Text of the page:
It has been termed as one of the biggest bangs in the universe since the 'Big Bang', scientists say.
The two clusters, which are located some 2.4 billion light years away, would create a larger galaxy cluster dubbed by scientists as Abell 115.
"Energetically speaking, galaxy cluster merging events are the biggest bangs in the universe since the Big Bang. These are massive, very dynamic systems that continue to evolve to this day," said Jack Burns, Professor at the University of Colorado Boulder, US.
The turbulent area of hot gas between the two clusters is about 300 million degrees Fahrenheit or 149 million degrees Celsius, the scientists said.
"That is roughly three times as hot as the two smaller cluster cores and 10 times hotter than the core of the Sun... We did not expect to see such very hot gas between the cluster components," Mr Burns said.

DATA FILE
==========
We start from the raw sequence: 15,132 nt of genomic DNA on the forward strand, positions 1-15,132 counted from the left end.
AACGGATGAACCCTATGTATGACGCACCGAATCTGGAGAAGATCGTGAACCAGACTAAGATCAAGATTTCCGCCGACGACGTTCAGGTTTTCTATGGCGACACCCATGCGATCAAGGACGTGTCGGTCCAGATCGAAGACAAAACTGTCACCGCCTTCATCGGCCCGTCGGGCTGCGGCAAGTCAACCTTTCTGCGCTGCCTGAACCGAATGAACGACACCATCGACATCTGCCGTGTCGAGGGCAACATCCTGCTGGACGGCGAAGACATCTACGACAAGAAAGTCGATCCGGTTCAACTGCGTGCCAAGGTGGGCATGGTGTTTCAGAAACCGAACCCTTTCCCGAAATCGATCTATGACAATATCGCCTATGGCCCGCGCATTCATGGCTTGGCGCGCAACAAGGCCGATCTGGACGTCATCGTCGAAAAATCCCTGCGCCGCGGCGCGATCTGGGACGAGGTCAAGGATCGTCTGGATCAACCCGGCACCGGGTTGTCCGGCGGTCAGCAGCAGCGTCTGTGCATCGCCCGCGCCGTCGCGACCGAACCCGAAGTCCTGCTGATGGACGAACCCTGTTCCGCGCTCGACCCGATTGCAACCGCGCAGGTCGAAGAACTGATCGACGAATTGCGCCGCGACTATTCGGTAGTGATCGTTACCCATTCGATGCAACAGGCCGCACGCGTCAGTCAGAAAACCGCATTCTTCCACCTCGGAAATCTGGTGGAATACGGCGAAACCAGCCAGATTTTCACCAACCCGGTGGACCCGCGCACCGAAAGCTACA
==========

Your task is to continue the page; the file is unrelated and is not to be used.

The findings were presented at the 230th Meeting of the American Astronomical Society being held in Texas, US.
The two merging galaxy clusters individually consist of hundreds of galaxies, each as large or larger than our own Milky Way galaxy, Burns said.
The team's computer simulations show regions of relatively cool gas near the cores of each merging cluster, indicating the two objects have encountered each other before -- perhaps circling a few times and stripping gas from one another before merging.